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Lymphatic venous anastomosis (LVA) for treatment of secondary arm lymphedema. A prospective study of 11 LVA procedures in 10 patients with breast cancer related lymphedema and a critical review of the literature

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Lymphatic venous anastomosis (LVA) for treatment of secondary arm lymphedema. A prospective study of 11 LVA procedures in 10 patients with breast cancer related lymphedema and a critical review of the literature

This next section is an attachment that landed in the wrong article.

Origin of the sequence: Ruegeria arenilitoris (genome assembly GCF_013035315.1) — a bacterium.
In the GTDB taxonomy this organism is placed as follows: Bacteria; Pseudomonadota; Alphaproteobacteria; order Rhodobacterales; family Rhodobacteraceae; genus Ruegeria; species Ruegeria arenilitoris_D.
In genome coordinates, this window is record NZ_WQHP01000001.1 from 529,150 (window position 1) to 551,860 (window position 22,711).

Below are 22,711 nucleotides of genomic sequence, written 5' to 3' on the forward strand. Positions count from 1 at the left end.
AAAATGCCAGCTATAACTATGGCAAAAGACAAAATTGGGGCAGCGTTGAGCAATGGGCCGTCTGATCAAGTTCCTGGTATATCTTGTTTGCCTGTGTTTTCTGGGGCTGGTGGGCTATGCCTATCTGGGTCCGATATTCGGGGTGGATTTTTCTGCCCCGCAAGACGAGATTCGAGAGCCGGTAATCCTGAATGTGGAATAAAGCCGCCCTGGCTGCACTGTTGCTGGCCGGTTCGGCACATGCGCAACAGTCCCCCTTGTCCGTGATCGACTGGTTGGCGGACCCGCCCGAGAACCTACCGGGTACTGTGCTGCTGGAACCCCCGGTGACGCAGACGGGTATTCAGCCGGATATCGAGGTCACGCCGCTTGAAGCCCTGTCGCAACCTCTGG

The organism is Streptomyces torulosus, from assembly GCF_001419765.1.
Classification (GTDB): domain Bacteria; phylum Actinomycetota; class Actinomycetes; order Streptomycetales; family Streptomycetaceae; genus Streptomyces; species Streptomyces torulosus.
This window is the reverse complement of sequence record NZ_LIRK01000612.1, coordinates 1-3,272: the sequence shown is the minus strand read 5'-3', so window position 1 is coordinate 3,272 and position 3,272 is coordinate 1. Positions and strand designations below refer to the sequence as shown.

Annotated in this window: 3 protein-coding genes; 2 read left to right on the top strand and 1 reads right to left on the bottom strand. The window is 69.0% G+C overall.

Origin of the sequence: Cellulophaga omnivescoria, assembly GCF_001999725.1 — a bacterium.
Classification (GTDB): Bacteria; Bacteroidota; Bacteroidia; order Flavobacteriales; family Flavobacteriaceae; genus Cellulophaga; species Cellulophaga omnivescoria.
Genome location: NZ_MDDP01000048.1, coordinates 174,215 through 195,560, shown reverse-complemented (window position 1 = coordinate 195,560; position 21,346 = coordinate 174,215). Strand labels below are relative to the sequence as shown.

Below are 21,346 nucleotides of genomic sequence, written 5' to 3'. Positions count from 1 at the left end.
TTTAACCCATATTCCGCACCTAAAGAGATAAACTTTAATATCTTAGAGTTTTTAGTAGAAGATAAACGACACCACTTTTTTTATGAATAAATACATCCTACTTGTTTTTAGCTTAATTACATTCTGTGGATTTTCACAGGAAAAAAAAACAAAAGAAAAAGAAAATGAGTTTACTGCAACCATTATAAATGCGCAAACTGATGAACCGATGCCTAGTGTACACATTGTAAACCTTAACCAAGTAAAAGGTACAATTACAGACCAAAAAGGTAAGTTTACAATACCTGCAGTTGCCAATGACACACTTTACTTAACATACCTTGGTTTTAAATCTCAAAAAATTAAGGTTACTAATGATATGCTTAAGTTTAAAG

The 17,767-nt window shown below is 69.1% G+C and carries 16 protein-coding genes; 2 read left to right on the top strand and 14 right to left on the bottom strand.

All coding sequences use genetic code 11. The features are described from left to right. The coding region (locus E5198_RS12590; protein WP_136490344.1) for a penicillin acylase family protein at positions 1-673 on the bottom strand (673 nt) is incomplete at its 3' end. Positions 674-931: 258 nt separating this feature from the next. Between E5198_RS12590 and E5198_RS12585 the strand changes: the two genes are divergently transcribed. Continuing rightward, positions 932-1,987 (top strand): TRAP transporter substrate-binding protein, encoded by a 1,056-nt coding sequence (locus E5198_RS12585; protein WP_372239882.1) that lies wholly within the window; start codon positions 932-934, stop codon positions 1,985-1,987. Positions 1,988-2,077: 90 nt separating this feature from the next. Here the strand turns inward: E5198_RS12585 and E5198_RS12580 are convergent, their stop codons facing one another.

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  REVIEW Lymphatic venous anastomosis (LVA) for treatment of secondaryarm lymphedema. A prospective study of 11 LVA proceduresin 10 patients with breast cancer related lymphedemaand a critical review of the literature R. J. Damstra   H. G. J. Voesten   W. D. van Schelven   B. van der Lei Received: 3 January 2008/Accepted: 29 January 2008/Published online: 13 February 2008   Springer Science+Business Media, LLC. 2008 Abstract  Objective  The incidence of breast cancer relatedlymphedema (BCRL) varies between 7-35% depending onthe combination of treatment modalities. Early detection of BCRL is crucial in order to start an effective non-operativetreatment program. Because of the lack of prospectiveresearch on this topic, this study was undertaken to pro-spectively determine the effect of Lympho VenousAnastomosis (LVA) on BCRL and to review the currentliterature.  Study design and methods  Ten patients who werepreviously treated for breast cancer by surgery, radiother-apy, and chemotherapy, and were unresponsive to 12-weeksof non-operative treatment, underwent an LVA procedure(Degni-Cordeiro). Objective measurements were gatheredfor circumferential measurement and water volumetry, andquality of life. Various types of lymphoscintigraphy werecarried out pre-operatively and post-operatively at 3 and 12months. Treatment was embedded in a multidisciplinarysetting.  Results  Post-operative volume measurements ini-tially showed a 4.8% reduction of lymphedema at 3 monthsand a 2% reduction after one year. Various scintigraphicparameters showed some improvement. Quality of lifequestionnaires reported minimal improvement. Reviewingthe literature, only retrospective studies were found; thesereported varying results for LVA procedures. The selectionof patients, classification of lymphedema, indications andtypes of LVA, and additional therapeutic options wereheterogeneous, not comparable, and lacked a validatedmethod of effect-assessment.  Conclusions  Our resultsshowed a minimal reduction in volume of lymphedemafollowing LVA; in the literature, there was no convincingevidence of the success of LVA. Non-operative treatmentand elastic stockings are still preferred by most patientswith lymphedema, especially in early stages with fewirreversible changes. Keywords  Lympho-venous anastomosis (LVA)   Microsurgery    Evidence-based medicine   Lymphoscintigraphy    Inverse water volumetry   Review    Breast cancer related lymphedema Introduction Lymphedema is a chronic disease caused by impairment of the lymphatic transport capacity, resulting in edema, excessof tissue proteins, and in latter stages, inflammation andirreversible changes such as fibrosis and excess of adiposetissue [1]. Lymph transport impairment and clinical signsof lymphedema can be acquired (secondary) or congenital(primary). Treatment of lymphedema is challenging.Therapeutic approaches consist of both non-operative andoperative methods. The overwhelming majority of patientscan effectively be treated by non-operative means such ascomplex decongestive therapy (CDT) in combination with R. J. Damstra ( & )Department of Dermatology, Phlebology and Lymphology,Nij Smellinghe Hospital, Compagnonsplein 1,9202 NN Drachten, The Netherlandse-mail: r.damstra@nijsmellinghe.nlH. G. J. VoestenDepartment of Surgery, Nij Smellinghe Hospital,Drachten, The NetherlandsW. D. van SchelvenDepartment of Nuclear Medicine, Medical Centre Leeuwarden,Leeuwarden, The NetherlandsB. van der LeiDepartment of Plastic Reconstructive, Aesthetic and HandSurgery, University Medical Centre Groningen, Groningen,The Netherlands  1 3 Breast Cancer Res Treat (2009) 113:199–206DOI 10.1007/s10549-008-9932-5   p  e  e  r  -   0   0   4   7   8   3   1   3 ,  v  e  r  s   i  o  n   1  -   3   0   A  p  r   2   0   1   0 Author manuscript, published in "Breast Cancer Research and Treatment 113, 2 (2008) 199-206" DOI : 10.1007/s10549-008-9932-5  manual lymphatic drainage, bandaging, physical exercises,skin care and elastic stockings. In the long lasting main-tenance phase, therapeutic elastic stockings are mandatory.The goal of all non-operative treatment modalities is toreduce capillary filtration, improve drainage of interstitialfluid and macromolecules, and therefore reduce swelling,inflammation, recurrence of erysipelas, and improve qual-ity of life [2]. Operative treatment is only indicated in a fewcases as a last resort.Many reconstructive techniques have been described,such as lymphovenous anastomosis (LVA) [3], lympho-venous-lymphatic (LVL) transplant (especially in thepresence of venous hypertension [4]), and forms of lymphvessel transplantation [5]. LVA has been the mostfrequently used type of operation.So far, most studies on LVA have both demonstrated alack of significant volume reduction and considerable het-erogeneity in the study populations. Therefore, we decidedto evaluate the effectiveness of LVA in the treatment of one-sided breast cancer related lymphedema in a limitedprospective study using objective, validated measurementmethods with very strict inclusion criteria. These resultswill be discussed along with a review of the literature. Patients, materials and methods Study design and populationThe study was conducted in the Lymphedema Departmentof Nij Smellinghe Hospital in Drachten, The Netherlands,from 1999 to 2002. A systematic review of English andGerman language literature retrieved from MEDLINE,COCHRANE and Cinahl databases up to April 2007 wasperformed. The articles were classified in levels of scien-tific evidence according the criteria for evidence-basedmedicine.The study population consisted of 10 BCRL patientswith severe lymphedema and persistent complaints, notresponsive to maximal non-operative lymphedema treat-ment and who met the inclusion criteria for operativetreatment. The patients were hospitalized in the lymphe-dema clinic to undergo a LVA according to our protocol.Inclusion and exclusion criteriaIn order to be included in this prospective study, patientswith unilateral breast cancer related lymphedema had tomeet the following criteria: •  No volume reduction after 3 months of complexdecongestive treatment including manual lymphdrainage, compression therapy, and physiotherapy,with persistent complaints such as heaviness, pain,shoulder function impairment, and recurrent attacks of erysipelas •  Persistent volume excess of more than 800cc measuredby inverse water volumetry •  Proven scintigraphic signs of obstruction by absence of liver uptake and highly pathological transport index •  No recurrent malignancy •  Good patient compliance and willingness to weartherapeutic elastic stockings •  Operability.Data collection and lymphoscintigraphyAll patients underwent objective measurements withvalidated methods. The quality of life was measured pre-operatively and 6 months postoperatively using thevalidated SF-36 quality of life assessment questionnaire[6]. Volume measurements were performed prior to LVAand at 3, 6, 12, and 24 months after LVA. Volumetry wasperformed with the inverse water volumetry method (goldstandard) [7]. Furthermore, indirect circumferential mea-surements were taken according the Herpertz method [8]for unilateral swelling, correlating the difference betweenthe lymphedemic limb and the normal one.The following clinical classification [9] (Campisi) wasused:Stage 1a: no edema, in spite of the presence of lymphaticcirculation anomalies (e.g. due to mastectomy andaxillary/inguinal lymphadenectomy; no difference involume and consistency between limbs).Stage 1b: same as stage 1a with mild edema, returning tonormal after night rest.Stage 2: permanent edema, spontaneously regressingonly with antideclivous position and night restStage 3: permanent edema, not spontaneously regressingwith antideclivous position, and ingravescent (erysipe-las/cellulitis)Stage4:fibrolymphedema(initiallymphostaticverrucosis)with ‘‘column’’ limbStage 5: elephantiasis with severe limb deformation(including sclero-indurative pachydermitis and lympho-static verrucosis)Scintigraphic protocolUnilateral lymphoscintigraphy was performed with focuson the liver uptake. On the anterior and posterior images, 200 Breast Cancer Res Treat (2009) 113:199–206  1 3   p  e  e  r  -   0   0   4   7   8   3   1   3 ,  v  e  r  s   i  o  n   1  -   3   0   A  p  r   2   0   1   0  counts were determined in the liver and in the total field of view respectively. Subsequently, geometric means werecalculated for the liver and the total field of view. The liverfraction was calculated. In cases of very early detection of liver uptake, the possibility exists for technical failureresulting from unintentional intravenous injection of radioactive tracer: the fast venous transport causes thetracer to show up in the liver very early. In the case of correct subcutaneous administration of the radioactivetracer, the liver can be visualized after some time throughuptake via blood vessels. The radioactive tracer reaches theblood stream either via the thoracic duct or, in the case of afunctioning lymphatic venous anastomosis, via this shunt.We defined any uptake at 120 and 180 minutes as sign of lymphatic drainage from the arm, which was preopera-tively absent. Results were analyzed preoperatively andone year postoperatively.In unilateral lymphoscintigraphy,  99m Tc-Nanocolloidwas administered subcutaneously in the second interdigitalspace of the edematous arm. A dose of 80 MBq and avolume of 0.1 ml were used. Mobilization was standard-ized by asking the patient to make a fist repetitively duringa fixed period of time. During the first 40 min following theinjection, dynamic images were taken, including the entirearm, the axilla and the liver. Then images were made 60,120, and 180 min after the injection.The images were interpreted in three ways: visual(qualitative) interpretation, semi-quantitative interpretationusing the Transport Index, and quantitative interpretationthrough calculation of the liver fraction after 60, 120, and180 min.In clinical practice, visual interpretation is the methodmost often used, as it is easy to perform; however, smalldifferences between pre and postoperative studies may bedifficult to recognize.Kleinhans et al. have described the Transport Index[10]. In this index, five parameters describe the lymphflow: lymphatic transport kinetics (K), distribution pattern(D), time lapse to appearance of lymph nodes (T in min-utes, multiplied by 0.04), assessment of lymph nodes (N),and assessment of lymph vessels (V). Each parameter canbe given a score from 0 to 9, where 0 means that there areno abnormalities and 9 indicates that the condition for agiven parameter could not be worse. The five scores arethen added, resulting in the Transport Index, which canvary from 0 (normal) to 45 (most abnormal).Operating techniqueAll LVA procedures were carried out under general anes-thesia. A skin incision was made in the upper arm, about7–10 cm above the elbow. No pneumatic tourniquet wasused for exsanguination. Intradermal and subcutaneousinjections of Methylene Blue were used 1 to 2 cm distal tothe skin incision lines to outline the lymphatic system. Alloperative procedures were carried out by an experiencedmicro-vascular surgeon (BvdL) using an operating micro-scope. After skin incision, careful dissection wasperformed to identify small-sized veins (1–3 mm indiameter). After identifying a suitable vein, and collectinglymphatics (including some lymphatic vessels), lymphaticcapillaries were dissected in the surrounding area. Thediameters of these lymphatic vessels were 0.3 mm or less.With micro instruments, end-to-side anastomoses weremade according to the Degni-Cordeiro procedure [11]using 11–0 micro sutures; at least 3–4 anastomoses weremade. Average completion time of the LVA procedurewas about 60 min. Antibiotics were used perioperatively;the extremity was bandaged and elevated at night. Elas-tic stockings were continued permanently during thefollow-up. Results A total of 11 LVA procedures in 10 female patients wereincluded in our study in the period from 1998–2002. Themean age of the patients was 58.7 years ( D  46–68). Allpatients had stage 3 breast cancer related lymphedemaaccording to Campisi, and were treated with mastectomy,axillary lymph node dissection, radiotherapy, and chemo-therapy. Lymphedema was present for a mean period of 5.3 years ( D  3–14 years) before LVA. None of the patientshad responded sufficiently to our standardized conservativetreatment program over 3 months. After removal of anypitting component, no further volume reduction could beachieved.Quality of lifeAfter 6 months, 5 of 10 patients had subjective relief of their complaints according to the SF-36 questionnaire.Volumetry (See also Table 1)After 3 months, there was a slight but insignificant reduc-tion of volume. After one year this reduction diminished toalmost zero (Table 1). The preoperative volume differencebetween both arms was 988cc.After one year, the mean volume difference was 1075cc( D 500–1856).The Herpertz circumferential measurement demon-strated improvement of 4.8% after one year. The initial Breast Cancer Res Treat (2009) 113:199–206 201  1 3   p  e  e  r  -   0   0   4   7   8   3   1   3 ,  v  e  r  s   i  o  n   1  -   3   0   A  p  r   2   0   1   0  volume reduction with water displacement of 16% at threemonths was lost after one year, when no more than 2%volume difference was observed.Scintigraphy (see also Table 1)According to the Kleinhans transport index, there was nosignificant difference in transport before and one year afterthe operation: 43.0 ( D  28–45) versus 42.2 ( D  30–43).Qualitative scintigraphic observation demonstrated anabsence of lymph transport, dermal backflow and few signsof any organized transport, comparable with longstandinglymph-obstruction. In one patient, a lymph node in theelbow was visualized. After one year, a quantitative scin-tigraphical evaluation demonstrated no liver uptake afterLVA, as compared with an initial lymphoscintigraphy.Long term follow-upBeyond the initial study design, at long term follow up in2007 (mean follow-up 8 years), 2 patients had stablelymphedema using elastic stockings, 3 patients had died of metastasis, 4 patients had complete volume reduction aftercircumferential suction-assisted lipectomy(Bro¨rsonmethod[12]) and 1 patient was lost to follow up. The main charac-teristics and results of 10 patients are presented in Table 1. Discussion This prospective study clearly demonstrates that, althoughthere was an initial period of relief of the subjectivecomplaints in 5 of 10 patients, there were no significantimprovements after LVA in our series of patients withchronic lymphedema; neither volume measurements norscintigraphic measurements showed any effect.When reviewing the literature of the last decades (seeTable 2), there is a striking lack of prospective and com-parative studies concerning the effect of LVA on chroniclymphedema. All studies reviewed initially used non-operative treatment by CDT for a period ranging from3 days up to 6 months. Although this might create a biaswhen selecting patients for LVA, the alternative is thatmany patients would have unnecessary operative treatmentwith perhaps detrimental effects. Most patients with earlystages 1–3 of lymphedema can be treated successfully withCDT [22, 23]. Moreover, in many studies information is missing about the follow-up protocol and many do notreport whether or not elastic stockings are mandatory afteran LVA procedure. Table 1  Summary of resultsMean age ( n  =  10) 58.7 Years ( D  46–68)Duration of lymphedema 5.4 years ( D  3–14)Clinical classification by Campisi Stage 3:  n  =  10  Inverse water volumetry Total volume pre OP 4253 cc ( D  2817–6456)Volume difference normal side pre OP 988 ( D  532–1400)Volume difference normal side at 3 months 841 ( D  232–1256)Volume difference normal side at 6 months 994 ( D  500–1789)Volume difference normal side at 12 months 1075 ( D  500– 1856)  Herpertz method at 0–12 months: (at four points) Mean Volume difference pre OP 35.2% ( D  20–50%)Mean volume difference 12 months 33.5% ( D  18–49%) Visual signs lymphoscintigraphy Dermal back flow 10Lymph vessels 0Lymphnode in the elbow 1 Kleinhans transport index at 0–12 months TI pre OP 43.0 ( D  28–45)TI post OP 42.2 ( D  30–43)Liver uptake at 0–12 monthsLC pre OP (after 120 and 180 min) 0LC post OP (after 120 and 180 min) 0SF 36 questionnaire 0– 6 months Slight subjective improvement in 5 patients who felt less disabled202 Breast Cancer Res Treat (2009) 113:199–206  1 3   p  e  e  r  -   0   0   4   7   8   3   1   3 ,  v  e  r  s   i  o  n   1  -   3   0   A  p  r   2   0   1   0  Table 2  Literature on the effects of LVAFirstauthorStudy Method of volume measurement Lymphoscintigraphy Intervention  N   AddionaltreatmentFollow up(month)Results O’Brien[13]RetroSLA/LCTF(0,1)Volumetry4 point measurementall pre-threatmentNo LVA (10 withreduction surg)40; Follow-up in n  =  35 32 arm/3legNo special care 18.6  N   =  21 32%  +  N   =  14: 18%  * Filipetti[14]RetroSLACTF?Class 1: poorClass 2: fairClass 3: goodNM LVA armSome withfasciotomy19 NM Total: 2218 just LVA13/22: class 2/3 [ 50%  +  ( n  =  3) \ 50%  +  ( n  =  7)0  *+  ( n  =  8)VanCruchten[15]RetroSLACTF( & )Volume/circumferenceStaging according to Anderson (AC)NM LVA arms 1400 Some weeksgarment60 St 1: 81%  +  n  =  792St 2: 69%  +  n  =  413St 3: 57  +  n  =  120St 4: 31%  +  n  =  75Campisi[16]RetroPL/SLA/LCTF( & )Volumetry Yes LVA 664 adults48 childrenElastic stocking 60 Campisi class: St 1:100%  + St 2: 98%  + St 3: 63%  + St 4: 46%  + Huang [17] RetroPL/SLA/LCTF(0)Volumetry NM LVA (filariasis  + erysipelas)98 (PL/SL)91 leg7 armsNM 26 59.2  ±  29.5%  + Yamamoto[18]RetroPL/SLA/LCTF( & )4 point circumference NM LV ‘‘implant’’ 8arm: 5leg: 3NM 9–27 Wrist:3–5 cm  + Underarm: 1–6 cm  +  (norelative figures)Vignes [9] ProPL/SLLCTF( & )Volumetry, subjective criteria,visualanalog scale (VAS)NM LVA 1310 PL3 SLElastic stockings 49–52 No volume  ± VAS: Bad: 3Intermediate: 5Very good/good: 5Koshima[19]RetroPL/SLLCTF(6)2 messurements: 10 cm above/under kneestaging according to CampisiNon Lymphatico-venularanastomosis52 Elastic stockings 4-24 82.5% effective ( n  =  42)17 from these: [ 4 cm  +  lower legMatsubara[20]RetroSLLCTF(1–130)2 point circumference NM LVA 11 Elastic stockings+physiotherapy21–87  [ 5 cm  +  ( n  =  6)2 cm  +  ( n  =  2)No effect ( n  =  3) Br  e  a  s  t    C  a n c  e r R e  s T r  e  a  t     (   2   0   0   9    )   1  1   3   :  1   9   9  –2   0   6  2   0   3    1  3 peer-00478313, version 1 - 30 Apr 2010